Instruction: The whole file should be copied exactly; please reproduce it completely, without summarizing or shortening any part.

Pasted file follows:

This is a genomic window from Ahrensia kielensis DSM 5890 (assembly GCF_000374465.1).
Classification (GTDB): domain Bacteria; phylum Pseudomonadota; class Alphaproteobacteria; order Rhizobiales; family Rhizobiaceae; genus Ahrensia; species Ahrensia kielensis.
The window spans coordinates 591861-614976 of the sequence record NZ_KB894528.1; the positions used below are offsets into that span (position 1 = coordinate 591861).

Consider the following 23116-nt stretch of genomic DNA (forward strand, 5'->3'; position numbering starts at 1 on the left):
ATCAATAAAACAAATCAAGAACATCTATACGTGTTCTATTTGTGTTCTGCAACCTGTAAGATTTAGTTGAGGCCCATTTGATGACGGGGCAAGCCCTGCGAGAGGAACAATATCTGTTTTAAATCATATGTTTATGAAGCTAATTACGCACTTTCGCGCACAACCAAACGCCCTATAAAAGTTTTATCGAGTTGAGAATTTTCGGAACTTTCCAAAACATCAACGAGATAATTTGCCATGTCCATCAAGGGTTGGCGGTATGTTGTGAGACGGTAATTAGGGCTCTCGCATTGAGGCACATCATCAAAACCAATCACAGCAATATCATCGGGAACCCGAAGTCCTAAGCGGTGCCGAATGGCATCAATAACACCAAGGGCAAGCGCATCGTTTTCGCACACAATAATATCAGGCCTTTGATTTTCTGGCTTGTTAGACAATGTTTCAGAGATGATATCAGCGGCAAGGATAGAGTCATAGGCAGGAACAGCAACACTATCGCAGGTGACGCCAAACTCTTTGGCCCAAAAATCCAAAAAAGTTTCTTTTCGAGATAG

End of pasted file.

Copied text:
This is a genomic window from Ahrensia kielensis DSM 5890 (assembly GCF_000374465.1).
Classification (GTDB): domain Bacteria; phylum Pseudomonadota; class Alphaproteobacteria; order Rhizobiales; family Rhizobiaceae; genus Ahrensia; species Ahrensia kielensis.
The window spans coordinates 591861-614976 of the sequence record NZ_KB894528.1; the positions used below are offsets into that span (position 1 = coordinate 591861).

Consider the following 23116-nt stretch of genomic DNA (forward strand, 5'->3'; position numbering starts at 1 on the left):
ATCAATAAAACAAATCAAGAACATCTATACGTGTTCTATTTGTGTTCTGCAACCTGTAAGATTTAGTTGAGGCCCATTTGATGACGGGGCAAGCCCTGCGAGAGGAACAATATCTGTTTTAAATCATATGTTTATGAAGCTAATTACGCACTTTCGCGCACAACCAAACGCCCTATAAAAGTTTTATCGAGTTGAGAATTTTCGGAACTTTCCAAAACATCAACGAGATAATTTGCCATGTCCATCAAGGGTTGGCGGTATGTTGTGAGACGGTAATTAGGGCTCTCGCATTGAGGCACATCATCAAAACCAATCACAGCAATATCATCGGGAACCCGAAGTCCTAAGCGGTGCCGAATGGCATCAATAACACCAAGGGCAAGCGCATCGTTTTCGCACACAATAATATCAGGCCTTTGATTTTCTGGCTTGTTAGACAATGTTTCAGAGATGATATCAGCGGCAAGGATAGAGTCATAGGCAGGAACAGCAACACTATCGCAGGTGACGCCAAACTCTTTGGCCCAAAAATCCAAAAAAGTTTCTTTTCGAGATAG